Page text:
Today: April 22, 2024

Under The Skin

The less you know going into Under The Skin the better. The reason being that what director Jonathan Glazer has created is an often daunting, visually arresting experience that taps into a very primal fear of the unknown. Hence, go in blind.

The basic premise is Scarlett Johansson plays Laura, a woman who cruises the streets of Glasgow, and it’s surrounding A-roads, picking up men. But she is selective with the men she chooses; they must be alone, not on their way to meet anyone and preferably without family to worry about them should they go missing. And missing they do go, for Laura is a predator, relying on her natural beauty and guile to seduce men into a horrifying and disturbing trap.

Stripping Michel Faber’s source novel down to the barest of bones, Under The Skin is a film that does exactly what it says on the tin. It worms its way, immediately and uncomfortably, beneath your skin where it sits, slowly eating into your subconscious before it envelopes you completely.

If Nicolas Roeg and David Lynch were to get together and somehow splice their filmic DNA together, Under The Skin would be the resultant bastard offspring. The montage editing impacts like a fist to the face while the oppressive visuals conjure a sense of nightmarish realism, like a cheese-fuelled sleep that threatens to break free of the screen and encompass reality. Glazer, who has always utilised a powerful style, makes stunning use of the Scottish scenery, the weather and drizzle aiding in the ever building horror and foreboding doom at the heart of the story.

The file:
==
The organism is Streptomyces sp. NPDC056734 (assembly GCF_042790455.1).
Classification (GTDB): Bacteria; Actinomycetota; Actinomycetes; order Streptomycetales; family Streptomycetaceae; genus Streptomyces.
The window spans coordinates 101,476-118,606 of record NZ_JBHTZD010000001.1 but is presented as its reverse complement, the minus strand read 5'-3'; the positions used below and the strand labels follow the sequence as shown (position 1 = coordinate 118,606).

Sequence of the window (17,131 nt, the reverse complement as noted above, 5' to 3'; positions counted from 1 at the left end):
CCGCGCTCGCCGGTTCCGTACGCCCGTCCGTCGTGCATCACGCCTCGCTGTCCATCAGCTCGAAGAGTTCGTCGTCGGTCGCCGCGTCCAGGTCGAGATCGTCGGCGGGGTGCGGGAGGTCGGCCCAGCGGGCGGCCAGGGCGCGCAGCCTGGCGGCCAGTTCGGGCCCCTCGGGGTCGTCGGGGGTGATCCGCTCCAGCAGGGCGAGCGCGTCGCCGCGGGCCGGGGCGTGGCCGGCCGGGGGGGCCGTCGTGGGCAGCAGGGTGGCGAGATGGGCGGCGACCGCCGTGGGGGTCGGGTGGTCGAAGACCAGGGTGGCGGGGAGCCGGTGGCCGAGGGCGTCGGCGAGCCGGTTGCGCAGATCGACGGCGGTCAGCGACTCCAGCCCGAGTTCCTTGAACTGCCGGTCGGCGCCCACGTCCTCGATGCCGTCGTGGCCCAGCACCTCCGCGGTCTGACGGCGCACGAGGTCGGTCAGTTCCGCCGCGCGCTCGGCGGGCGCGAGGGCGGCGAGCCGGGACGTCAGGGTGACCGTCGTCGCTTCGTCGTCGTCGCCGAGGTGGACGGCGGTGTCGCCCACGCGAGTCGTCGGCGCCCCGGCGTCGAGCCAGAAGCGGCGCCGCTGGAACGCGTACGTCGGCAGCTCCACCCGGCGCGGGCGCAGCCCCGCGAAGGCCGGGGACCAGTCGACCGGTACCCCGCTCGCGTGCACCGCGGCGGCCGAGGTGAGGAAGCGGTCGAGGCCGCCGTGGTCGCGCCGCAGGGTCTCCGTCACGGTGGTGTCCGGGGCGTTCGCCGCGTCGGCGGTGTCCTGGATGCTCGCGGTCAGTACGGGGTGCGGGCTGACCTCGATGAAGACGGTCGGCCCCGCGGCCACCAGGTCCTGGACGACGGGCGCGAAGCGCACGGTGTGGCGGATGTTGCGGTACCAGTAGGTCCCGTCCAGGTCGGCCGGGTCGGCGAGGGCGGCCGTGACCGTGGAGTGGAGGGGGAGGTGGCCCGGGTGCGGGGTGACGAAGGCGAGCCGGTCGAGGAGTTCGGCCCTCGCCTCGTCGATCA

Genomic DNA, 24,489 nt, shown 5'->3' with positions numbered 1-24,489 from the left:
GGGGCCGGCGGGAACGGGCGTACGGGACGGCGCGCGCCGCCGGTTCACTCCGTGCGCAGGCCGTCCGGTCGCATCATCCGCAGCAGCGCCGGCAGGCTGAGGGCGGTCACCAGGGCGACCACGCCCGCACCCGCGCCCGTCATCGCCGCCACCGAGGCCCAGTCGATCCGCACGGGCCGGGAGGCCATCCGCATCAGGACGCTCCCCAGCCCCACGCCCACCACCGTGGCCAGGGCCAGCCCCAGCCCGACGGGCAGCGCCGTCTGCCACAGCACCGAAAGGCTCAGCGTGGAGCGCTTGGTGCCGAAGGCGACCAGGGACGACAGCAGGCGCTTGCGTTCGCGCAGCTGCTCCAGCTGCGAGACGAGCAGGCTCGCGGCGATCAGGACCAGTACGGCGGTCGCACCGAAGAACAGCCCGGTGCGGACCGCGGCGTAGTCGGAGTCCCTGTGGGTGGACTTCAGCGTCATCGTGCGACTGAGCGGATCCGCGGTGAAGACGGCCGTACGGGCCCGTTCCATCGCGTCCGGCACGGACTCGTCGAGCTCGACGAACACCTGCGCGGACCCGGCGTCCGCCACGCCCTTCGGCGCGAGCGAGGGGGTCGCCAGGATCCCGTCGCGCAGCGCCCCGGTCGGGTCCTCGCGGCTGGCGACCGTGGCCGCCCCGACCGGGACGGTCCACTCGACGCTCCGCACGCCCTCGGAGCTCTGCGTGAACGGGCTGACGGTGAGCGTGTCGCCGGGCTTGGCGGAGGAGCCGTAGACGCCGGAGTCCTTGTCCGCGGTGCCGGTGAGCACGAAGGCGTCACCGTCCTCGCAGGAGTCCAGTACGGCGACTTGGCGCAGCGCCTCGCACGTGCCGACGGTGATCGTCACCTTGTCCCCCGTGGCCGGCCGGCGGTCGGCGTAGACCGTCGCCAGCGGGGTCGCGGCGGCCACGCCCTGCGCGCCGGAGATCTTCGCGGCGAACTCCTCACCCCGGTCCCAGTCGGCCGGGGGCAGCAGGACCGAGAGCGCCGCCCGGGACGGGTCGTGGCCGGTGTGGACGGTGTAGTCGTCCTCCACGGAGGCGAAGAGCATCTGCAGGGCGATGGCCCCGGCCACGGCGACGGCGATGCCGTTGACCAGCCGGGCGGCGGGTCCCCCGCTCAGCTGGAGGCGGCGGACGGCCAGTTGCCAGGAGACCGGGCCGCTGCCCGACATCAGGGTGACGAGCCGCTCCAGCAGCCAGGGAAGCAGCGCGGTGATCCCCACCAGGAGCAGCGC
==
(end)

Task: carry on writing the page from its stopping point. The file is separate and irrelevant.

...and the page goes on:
What is more, Glazer’s visual prowess is such that dialogue is almost mute. What words are spoken are negligible compared to the importance of the sound design and score that never rest in aiding the film’s sense of mounting fear. Like the work of Lynch, Under The Skin fills you with terror, the kind that has you not checking behind doors but looking at your reflection to see if you are still you or not.

Johansson excels in the near silent role of Laura. Bringing a morbid curiosity to the part she slinks through the film, gazing upon her victims with a sense of wonder and almost pity.

If there is a fault to be found it’s that by focusing solely on the premise of Faber’s novel much of the thematic importance is left behind. It means that those new to the story may find it all a little too ambiguous while fans of the book will perhaps miss Laura’s alienation from the worlds she inhabits. The closing images though are enough to leave you a quivering wreck such are their quiet, menacing unveiling.

Sinister, chilling and with images that will leave an indelible mark on your imagination, Under The Skin will shock you into submission and remain in your thoughts like a splinter in the mind.

Alex Moss Editor

Alex Moss’ obsession with film began the moment he witnessed the Alien burst forth from John Hurt’s stomach. It was perhaps ill-advised to witness this aged 6 but much like the beast within Hurt, he became infected by a parasite called ‘Movies’. Rarely away from his computer or a big screen, as he muses on Cinematic Deities, Alex is “more machine now than man. His mind is twisted and evil”. Email:

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